Aug. 30 (Bloomberg) -- Fiat SpA’s head of sales, Andrea Formica, resigned after less than a year at the Italian carmaker after the company lost deliveries to competitors and remained unprofitable in Europe, its biggest market.
Formica, whose resignation takes effect Sept. 1, will be replaced by Lorenzo Sistino, head of the carmaker’s Fiat Professional light commercial-vehicle unit, a spokesman at the Turin-based manufacturer said, speaking on condition that he not be named in line with company policy.
“This is not good news,” said Wolfram Mrowetz, chairman of Alisei SIM in Milan, which oversees 200 million euros ($289 million), including Fiat shares. “It means Formica didn’t meet the expected results, as Fiat sales in Europe didn’t show any recovery.”
Fiat’s market share in Europe shrank to 7.2 percent in the first half of 2011 from 8.1 percent a year earlier as deliveries fell 13 percent to 530,228 vehicles. Fiat, which also owns U.S. carmaker Chrysler Group LLC, aims to recover market share in the second half with new models, including Fiat Freemont, a European version of Chrysler’s Dodge Journey sport-utility vehicle, and the Lancia Ypsilon subcompact.
Formica, who ran Toyota Motor Corp.’s sales in Europe before joining Fiat in September 2010, was previously chairman of Ford Motor Co.’s Italian unit. He was in overall charge of Fiat’s namesake brand as well as worldwide sales of the Alfa Romeo and Lancia divisions and of Chrysler’s models in Europe.
The executive was replaced as Fiat-brand chief by Olivier Francois in a reorganization in July as the Italian company absorbed Auburn Hills, Michigan-based Chrysler. Formica also wasn’t included in the group executive council created to oversee the two carmakers’ operations.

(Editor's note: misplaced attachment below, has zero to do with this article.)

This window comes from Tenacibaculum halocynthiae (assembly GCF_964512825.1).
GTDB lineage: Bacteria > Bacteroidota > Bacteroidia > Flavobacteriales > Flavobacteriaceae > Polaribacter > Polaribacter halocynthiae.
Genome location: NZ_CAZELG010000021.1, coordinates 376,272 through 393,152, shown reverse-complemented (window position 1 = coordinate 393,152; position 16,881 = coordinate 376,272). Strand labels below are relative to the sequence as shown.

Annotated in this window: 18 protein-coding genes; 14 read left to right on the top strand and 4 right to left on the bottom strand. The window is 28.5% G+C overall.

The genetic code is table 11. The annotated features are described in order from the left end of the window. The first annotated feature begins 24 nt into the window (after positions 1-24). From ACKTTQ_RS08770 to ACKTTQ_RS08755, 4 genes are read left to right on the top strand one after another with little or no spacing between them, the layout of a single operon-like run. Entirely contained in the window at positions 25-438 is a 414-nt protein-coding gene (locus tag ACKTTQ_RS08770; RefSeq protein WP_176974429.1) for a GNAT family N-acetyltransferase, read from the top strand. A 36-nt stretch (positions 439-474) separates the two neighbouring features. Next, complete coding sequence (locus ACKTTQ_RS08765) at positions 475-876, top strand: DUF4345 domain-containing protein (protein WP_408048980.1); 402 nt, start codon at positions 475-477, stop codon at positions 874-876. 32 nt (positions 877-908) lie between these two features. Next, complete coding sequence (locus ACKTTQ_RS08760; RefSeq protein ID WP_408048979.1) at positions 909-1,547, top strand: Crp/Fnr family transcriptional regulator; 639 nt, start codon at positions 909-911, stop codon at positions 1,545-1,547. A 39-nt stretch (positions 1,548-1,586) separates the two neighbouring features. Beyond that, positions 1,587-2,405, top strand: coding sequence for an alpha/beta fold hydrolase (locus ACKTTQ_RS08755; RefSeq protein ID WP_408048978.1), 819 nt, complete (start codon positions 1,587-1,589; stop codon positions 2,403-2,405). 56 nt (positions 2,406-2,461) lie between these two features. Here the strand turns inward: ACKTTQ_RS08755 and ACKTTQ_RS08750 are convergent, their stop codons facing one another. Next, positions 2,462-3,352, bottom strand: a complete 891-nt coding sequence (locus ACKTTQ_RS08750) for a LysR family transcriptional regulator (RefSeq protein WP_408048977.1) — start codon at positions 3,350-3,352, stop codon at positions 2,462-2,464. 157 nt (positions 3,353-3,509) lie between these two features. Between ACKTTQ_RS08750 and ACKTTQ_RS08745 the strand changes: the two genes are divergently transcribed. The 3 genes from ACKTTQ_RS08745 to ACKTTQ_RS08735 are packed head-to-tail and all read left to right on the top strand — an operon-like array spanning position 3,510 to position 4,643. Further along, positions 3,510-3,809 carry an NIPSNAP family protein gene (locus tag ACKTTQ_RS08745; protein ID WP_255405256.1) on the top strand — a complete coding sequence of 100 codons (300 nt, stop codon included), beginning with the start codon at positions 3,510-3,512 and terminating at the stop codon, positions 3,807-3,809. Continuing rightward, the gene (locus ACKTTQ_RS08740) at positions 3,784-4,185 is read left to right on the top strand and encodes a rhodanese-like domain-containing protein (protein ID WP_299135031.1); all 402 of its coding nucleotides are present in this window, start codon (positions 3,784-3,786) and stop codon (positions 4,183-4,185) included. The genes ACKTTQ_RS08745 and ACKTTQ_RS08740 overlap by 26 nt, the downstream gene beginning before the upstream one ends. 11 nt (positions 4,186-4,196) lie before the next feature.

Fiat fell as much as 1.9 percent to 4.15 euros and was down 1.7 percent as of 11:50 a.m. in Milan trading. The stock has dropped 38 percent this year.
The Italian company said today that it will introduce a convertible version of the Chrysler 200 model in Europe as the Lancia Flavia Cabrio.
Fiat doesn’t provide a regional breakdown of earnings. Chief Executive Officer Sergio Marchionne has said the company has been posting losses in the region while management was focused on buying Chrysler.
“In Europe, the outlook for small cars is tough, especially in Italy, where market demand is likely to remain under pressure by economic worries and fiscal austerity,” Brian Johnson, a Chicago-based equity analyst at Barclays Capital Inc., said in a note to clients Aug. 26 as he downgraded Fiat to “equal weight” from “overweight” with a target price of 5 euros.
Fiat increased its Chrysler stake to 53.5 percent in July. The Italian carmaker expects to hold 58.5 percent of the third-biggest U.S. automaker by the end of 2011, after getting 5 percent in return for developing a fuel-efficient car for Chrysler.
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